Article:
With the discovery of GW170817 in gravitational waves, and the discovery of an associated short gamma-ray burst, and the discovery of an associated optical afterglow, we have finally entered the era of gravitational-wave multi-messenger astronomy. We will discuss LIGO/Virgo's detection of this binary coalescence and focus on some of the scientific implications, including insight into the origin of gold and platinum in the universe, tests of black holes and general relativity, elucidation of the formation mechanisms for black holes and neutron stars, and the first standard siren measurement of the Hubble constant.

Date and Time: 
Tuesday, May 29, 2018 - 4:30pm
Venue: 
Hewlett 201

EE380 Computer Systems Colloquium: Artificial Intelligence: Current and Future Paradigms and Implications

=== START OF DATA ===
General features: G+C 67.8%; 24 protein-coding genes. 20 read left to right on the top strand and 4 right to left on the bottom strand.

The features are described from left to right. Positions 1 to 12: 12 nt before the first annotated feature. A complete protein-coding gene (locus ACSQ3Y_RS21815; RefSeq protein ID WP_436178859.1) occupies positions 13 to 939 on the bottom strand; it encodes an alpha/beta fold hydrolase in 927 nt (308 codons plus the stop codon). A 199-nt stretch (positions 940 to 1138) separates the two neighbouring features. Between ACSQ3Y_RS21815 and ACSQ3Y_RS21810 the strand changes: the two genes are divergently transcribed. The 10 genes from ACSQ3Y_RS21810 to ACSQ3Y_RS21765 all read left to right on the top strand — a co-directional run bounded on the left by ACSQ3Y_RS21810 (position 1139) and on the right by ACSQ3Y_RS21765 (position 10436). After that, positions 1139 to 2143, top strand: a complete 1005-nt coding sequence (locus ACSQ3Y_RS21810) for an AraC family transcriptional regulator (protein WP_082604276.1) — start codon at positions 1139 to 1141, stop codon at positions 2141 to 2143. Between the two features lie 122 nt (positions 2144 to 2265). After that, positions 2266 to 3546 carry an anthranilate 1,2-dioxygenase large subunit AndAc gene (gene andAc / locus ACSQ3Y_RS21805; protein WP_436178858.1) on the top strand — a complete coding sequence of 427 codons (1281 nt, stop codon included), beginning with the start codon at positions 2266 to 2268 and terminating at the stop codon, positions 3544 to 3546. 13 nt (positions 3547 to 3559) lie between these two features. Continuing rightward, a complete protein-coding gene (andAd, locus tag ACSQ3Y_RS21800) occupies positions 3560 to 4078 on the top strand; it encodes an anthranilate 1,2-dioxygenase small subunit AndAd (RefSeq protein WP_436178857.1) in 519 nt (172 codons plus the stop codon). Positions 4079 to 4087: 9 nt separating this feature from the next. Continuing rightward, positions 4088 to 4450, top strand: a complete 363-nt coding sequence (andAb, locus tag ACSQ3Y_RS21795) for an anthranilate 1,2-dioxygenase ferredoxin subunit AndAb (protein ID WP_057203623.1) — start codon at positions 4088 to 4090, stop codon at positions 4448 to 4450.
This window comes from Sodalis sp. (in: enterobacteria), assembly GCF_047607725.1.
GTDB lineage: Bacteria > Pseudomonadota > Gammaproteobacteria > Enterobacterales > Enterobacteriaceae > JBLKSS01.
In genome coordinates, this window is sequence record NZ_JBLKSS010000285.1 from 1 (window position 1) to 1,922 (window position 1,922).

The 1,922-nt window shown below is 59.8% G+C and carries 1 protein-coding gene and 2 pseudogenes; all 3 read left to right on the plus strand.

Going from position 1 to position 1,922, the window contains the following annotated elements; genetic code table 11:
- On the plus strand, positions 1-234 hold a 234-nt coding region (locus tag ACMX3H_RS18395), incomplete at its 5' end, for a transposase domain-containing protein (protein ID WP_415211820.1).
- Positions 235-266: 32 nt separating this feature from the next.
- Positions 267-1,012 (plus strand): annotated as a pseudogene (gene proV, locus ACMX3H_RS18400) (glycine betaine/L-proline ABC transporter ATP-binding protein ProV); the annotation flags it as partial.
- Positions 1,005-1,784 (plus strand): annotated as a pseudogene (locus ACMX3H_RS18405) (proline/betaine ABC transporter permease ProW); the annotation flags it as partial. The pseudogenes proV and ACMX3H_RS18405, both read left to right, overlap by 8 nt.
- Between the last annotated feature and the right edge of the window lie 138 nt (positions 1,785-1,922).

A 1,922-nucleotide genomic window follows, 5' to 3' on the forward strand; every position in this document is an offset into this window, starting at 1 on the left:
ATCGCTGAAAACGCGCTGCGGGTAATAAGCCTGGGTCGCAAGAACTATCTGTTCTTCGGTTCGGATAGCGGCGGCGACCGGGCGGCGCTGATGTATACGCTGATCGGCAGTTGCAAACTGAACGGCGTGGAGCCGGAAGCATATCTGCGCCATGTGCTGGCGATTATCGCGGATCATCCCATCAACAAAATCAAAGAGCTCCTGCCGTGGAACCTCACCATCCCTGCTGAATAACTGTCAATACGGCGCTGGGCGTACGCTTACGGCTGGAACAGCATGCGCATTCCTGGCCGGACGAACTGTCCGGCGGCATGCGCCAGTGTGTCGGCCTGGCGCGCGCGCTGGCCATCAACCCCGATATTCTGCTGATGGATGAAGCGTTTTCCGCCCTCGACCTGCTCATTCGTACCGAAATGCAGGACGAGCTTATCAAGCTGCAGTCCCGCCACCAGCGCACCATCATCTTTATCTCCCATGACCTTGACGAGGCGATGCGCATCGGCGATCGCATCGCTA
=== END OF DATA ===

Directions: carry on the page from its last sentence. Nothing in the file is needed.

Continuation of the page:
Topic: 
Artificial Intelligence: Current and Future Paradigms and Implications
Abstract / Description: 

Artificial intelligence has advanced rapidly in the last five years. This talk intends to provide high level answers to questions like:

  • What can the evolution of intelligence in the animal kingdom teach us about the evolution of AI?
  • How should people who are not AI researchers view the societal transformation that is now underway? What are some of the social, economic, and political implications of this technology as it exists now?
  • What will future AI systems likely be capable of, and what are the largest expected impacts of these systems?

The talk will be understandable for non-computer scientists.

Date and Time: 
Wednesday, May 30, 2018 - 4:30pm
Venue: 
Gates B03

US-ATMC (EE402) Seminar: New Trends Among Asia-focused Accelerators — Incubating at a Distance

Topic: 
New Trends Among Asia-focused Accelerators — Incubating at a Distance
Abstract / Description: 

New Trends Among Asia-focused Accelerators — Incubating at a Distance

Date and Time: 
Tuesday, May 29, 2018 - 4:30pm
Venue: 
Skilling Auditorium, 494 Lomita Mall